As a Miami immigration lawyer, I help many of my clients to obtain their K-1 fiancé visas. Below are some frequently asked questions about the K-1 Fiance visa.
What is the main purpose of the K-1 fiance visa?
The K-1 fiance visa will get you into the United States to get married. To be eligible for a fiancé visa, you do not have to intend to live permanently in the U.S. after your marriage. Whether you decide to stay in the U.S. and apply for a green card is up to you. If you have any questions in regard to this, you may want to speak with a Miami immigration attorney.
What do I need to demonstrate in order to be eligible for a fiancé visa?
In order to be eligible for a K-1 fiance visa, the law requires that you
- intend to marry a U.S. citizen
- have met your intended spouse in person within the last two years (though this can be waived based on cultural customs or extreme hardship), and
- are legally able to marry.
Again, if you have any questions in regard to this, you may want to speak with an immigration attorney in Miami, Florida.
Requirement: You Must Intend to Marry
In order to meet this requirement, you will have to demonstrate to the U.S. government that a marriage is somewhere in your future. It will want proof that you’ve made actual plans, such as a place, a type of ceremony or proceedings (even if the proceedings are only in front of a judge), and more. If you have any questions in regard to this, you may want to consult with a Miami immigration lawyer.
Your Intended Spouse Must Be a U.S. Citizen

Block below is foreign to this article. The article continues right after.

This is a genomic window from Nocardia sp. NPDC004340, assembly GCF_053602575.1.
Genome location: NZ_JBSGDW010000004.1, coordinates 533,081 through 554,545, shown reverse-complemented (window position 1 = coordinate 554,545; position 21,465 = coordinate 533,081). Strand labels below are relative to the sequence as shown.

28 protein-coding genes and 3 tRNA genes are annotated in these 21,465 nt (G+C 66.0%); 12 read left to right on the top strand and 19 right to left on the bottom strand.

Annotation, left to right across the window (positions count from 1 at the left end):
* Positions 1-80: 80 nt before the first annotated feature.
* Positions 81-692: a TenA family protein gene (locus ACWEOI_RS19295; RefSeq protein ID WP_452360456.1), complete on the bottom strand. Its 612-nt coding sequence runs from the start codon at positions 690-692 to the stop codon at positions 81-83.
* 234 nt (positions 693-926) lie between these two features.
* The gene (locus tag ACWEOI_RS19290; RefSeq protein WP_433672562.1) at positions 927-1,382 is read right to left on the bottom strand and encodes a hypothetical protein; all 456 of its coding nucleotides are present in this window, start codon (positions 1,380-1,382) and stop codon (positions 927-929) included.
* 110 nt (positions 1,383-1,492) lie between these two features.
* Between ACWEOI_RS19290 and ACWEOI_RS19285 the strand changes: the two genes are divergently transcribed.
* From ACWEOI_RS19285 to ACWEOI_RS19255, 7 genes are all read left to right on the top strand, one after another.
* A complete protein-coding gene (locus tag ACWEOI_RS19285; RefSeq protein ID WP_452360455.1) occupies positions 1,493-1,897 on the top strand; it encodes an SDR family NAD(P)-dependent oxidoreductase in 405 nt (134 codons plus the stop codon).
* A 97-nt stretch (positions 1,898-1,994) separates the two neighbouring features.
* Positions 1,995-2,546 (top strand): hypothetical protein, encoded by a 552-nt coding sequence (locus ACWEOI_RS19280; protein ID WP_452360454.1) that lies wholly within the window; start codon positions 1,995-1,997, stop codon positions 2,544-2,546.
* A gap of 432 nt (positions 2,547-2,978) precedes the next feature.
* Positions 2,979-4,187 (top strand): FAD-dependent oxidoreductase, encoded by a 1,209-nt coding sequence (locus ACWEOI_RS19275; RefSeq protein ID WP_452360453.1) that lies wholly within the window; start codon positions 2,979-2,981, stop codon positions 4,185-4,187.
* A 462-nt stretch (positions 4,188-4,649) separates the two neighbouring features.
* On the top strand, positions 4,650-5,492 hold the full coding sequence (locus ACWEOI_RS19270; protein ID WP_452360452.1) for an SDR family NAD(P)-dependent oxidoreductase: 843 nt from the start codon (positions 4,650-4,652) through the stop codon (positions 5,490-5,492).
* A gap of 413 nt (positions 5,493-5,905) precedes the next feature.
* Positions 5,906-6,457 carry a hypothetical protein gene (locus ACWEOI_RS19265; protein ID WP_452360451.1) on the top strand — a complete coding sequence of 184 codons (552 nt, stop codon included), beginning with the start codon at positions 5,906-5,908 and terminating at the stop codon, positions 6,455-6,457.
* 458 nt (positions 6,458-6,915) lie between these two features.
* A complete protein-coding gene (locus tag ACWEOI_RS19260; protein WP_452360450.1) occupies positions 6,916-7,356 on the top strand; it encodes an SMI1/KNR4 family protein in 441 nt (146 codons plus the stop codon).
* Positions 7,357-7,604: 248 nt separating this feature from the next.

For you to be eligible for a fiancé visa, the person that you plan to marry must be a U.S. citizen, not a permanent resident (a green card holder). A U.S. citizen is someone who either was:
- born in the United States or its territories
- became a citizen through application and testing (called naturalization), or
- acquired or derived citizenship through a family member. (Acquisition and derivation of citizenship are complex areas of the law. In general, however, people may acquire citizenship by being born abroad to one or two U.S. citizen parents; they may derive citizenship if they are lawful permanent residents first and one of their parents is or becomes a U.S. citizen.)
If your fiancé is only a permanent resident, he or she can petition to obtain permanent residency for you only after your marriage has taken place. A fiancé visa is not available to you at this time. Again, if you have any questions in regard to this, you should speak with a Miami immigration lawyer.
You Must Be Legally Able to Marry
Last but not least, there must not be any legal barrier to your getting married. You may not have to provide anything at all to satisfy this requirement if you are an adult who has never been married before and you are not a blood relative of your fiancé. This requirement is mostly directed at couples where:
- one person is under the age of consent
- one person has been previously married and needs to prove that that marriage was legally ended, or
- the two members of the couple are related by blood
Note: A civil union or domestic partnership will not count as a “marriage” to fulfill the requirement that those entering the U.S. on a fiancé visa must marry within 90 days.
If you have any questions in regard to the K-1 fiance visa, please contact Miami immigration lawyer Michael G. Murray, Esq. at (305) 895-2500 or visit our website at www.mmurraylaw.com.